26 September 2023

Indigenous child data shows rays of hope

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Data released by the Queensland Family and Child Commission (QFCC) has revealed the rates of over-representation of Aboriginal and Torres Strait Islander children in Queensland’s child protection system during 2021-22.

Commissioner for the QFCC and Gamilaraay woman, Natalie Lewis said that over-representation was monitored by comparing Queensland-wide and region-specific annual data showing the numbers of First Nations children entering and exiting the child protection system and the length of time they were in care.

“Our approach clearly identifies the points in Queensland’s system where we are and aren’t seeing progress, which is the key to informing solutions,” Ms Lewis said.

“To reduce over-representation, we need to see more Aboriginal and Torres Strait Islander children exiting care than entering; a reduction in the time a child spends in care, and more effort on reunifications with family.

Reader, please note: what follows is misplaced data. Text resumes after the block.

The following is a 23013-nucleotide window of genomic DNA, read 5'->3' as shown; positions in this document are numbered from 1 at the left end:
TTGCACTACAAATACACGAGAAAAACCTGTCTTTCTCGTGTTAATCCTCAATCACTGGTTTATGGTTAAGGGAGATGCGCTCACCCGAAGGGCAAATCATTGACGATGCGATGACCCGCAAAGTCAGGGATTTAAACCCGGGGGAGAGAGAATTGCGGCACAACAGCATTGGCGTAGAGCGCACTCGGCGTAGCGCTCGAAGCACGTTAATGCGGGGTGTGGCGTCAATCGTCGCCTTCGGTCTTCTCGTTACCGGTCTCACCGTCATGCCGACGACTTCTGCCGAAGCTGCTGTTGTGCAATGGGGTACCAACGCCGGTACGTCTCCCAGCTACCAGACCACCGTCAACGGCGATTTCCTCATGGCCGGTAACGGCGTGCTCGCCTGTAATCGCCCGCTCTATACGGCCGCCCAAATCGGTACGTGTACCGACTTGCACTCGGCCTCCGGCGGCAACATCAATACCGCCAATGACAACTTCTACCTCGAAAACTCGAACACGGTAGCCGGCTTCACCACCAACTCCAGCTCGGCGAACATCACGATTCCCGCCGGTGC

She said that while the rate of over-representation grew in Queensland, consistent with the national trend, the QFCC monitoring approach identified pockets of positive change across the State.

This had largely resulted from the work of community-controlled organisations and new specialised teams within Child Safety focusing on kinship care.

“We are seeing more Aboriginal and Torres Strait Islander children successfully reunified with their families, increasing from 172 children in 2020-21 to 193 children in 2021-22,” Ms Lewis said.

“Continued connection to family, community and culture is critical to nurturing the wellbeing of a First Nations child, which is why we were encouraged to see the number of Aboriginal and Torres Strait Islander children placed with kin increase across the State, from 1,228 in 2020-21 to 1,331 in 2021-22,” she said.

Of concern was an increase in the number of Aboriginal and Torres Strait Islander children placed in residential care homes across Queensland, increasing from 482 in 2019-20 and 587 in 2020-21 to 704 in 2021-22.

“This is an alarming trend, given residential care homes don’t honour a child’s right to be raised in their own culture, families, kinship networks and communities, which is critical to ensuring the safety and wellbeing of Aboriginal and Torres Strait Islander children,” Ms Lewis said.

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